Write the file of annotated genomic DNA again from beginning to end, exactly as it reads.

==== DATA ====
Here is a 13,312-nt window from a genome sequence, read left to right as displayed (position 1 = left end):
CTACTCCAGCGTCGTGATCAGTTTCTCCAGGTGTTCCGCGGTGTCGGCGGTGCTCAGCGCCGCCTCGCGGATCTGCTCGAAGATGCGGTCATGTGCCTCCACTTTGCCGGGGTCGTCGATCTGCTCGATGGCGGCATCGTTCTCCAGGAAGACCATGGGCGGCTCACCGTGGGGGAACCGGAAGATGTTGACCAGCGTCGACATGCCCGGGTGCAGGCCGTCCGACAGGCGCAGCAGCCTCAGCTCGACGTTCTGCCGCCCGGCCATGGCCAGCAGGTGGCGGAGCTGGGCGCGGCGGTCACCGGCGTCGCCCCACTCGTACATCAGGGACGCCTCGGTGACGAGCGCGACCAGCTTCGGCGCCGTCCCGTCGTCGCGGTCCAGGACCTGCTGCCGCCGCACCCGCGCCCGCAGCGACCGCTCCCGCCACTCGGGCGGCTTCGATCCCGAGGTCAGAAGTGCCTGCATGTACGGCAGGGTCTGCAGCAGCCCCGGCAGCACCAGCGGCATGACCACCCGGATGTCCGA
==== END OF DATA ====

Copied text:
Here is a 13,312-nt window from a genome sequence, read left to right as displayed (position 1 = left end):
CTACTCCAGCGTCGTGATCAGTTTCTCCAGGTGTTCCGCGGTGTCGGCGGTGCTCAGCGCCGCCTCGCGGATCTGCTCGAAGATGCGGTCATGTGCCTCCACTTTGCCGGGGTCGTCGATCTGCTCGATGGCGGCATCGTTCTCCAGGAAGACCATGGGCGGCTCACCGTGGGGGAACCGGAAGATGTTGACCAGCGTCGACATGCCCGGGTGCAGGCCGTCCGACAGGCGCAGCAGCCTCAGCTCGACGTTCTGCCGCCCGGCCATGGCCAGCAGGTGGCGGAGCTGGGCGCGGCGGTCACCGGCGTCGCCCCACTCGTACATCAGGGACGCCTCGGTGACGAGCGCGACCAGCTTCGGCGCCGTCCCGTCGTCGCGGTCCAGGACCTGCTGCCGCCGCACCCGCGCCCGCAGCGACCGCTCCCGCCACTCGGGCGGCTTCGATCCCGAGGTCAGAAGTGCCTGCATGTACGGCAGGGTCTGCAGCAGCCCCGGCAGCACCAGCGGCATGACCACCCGGATGTCCGA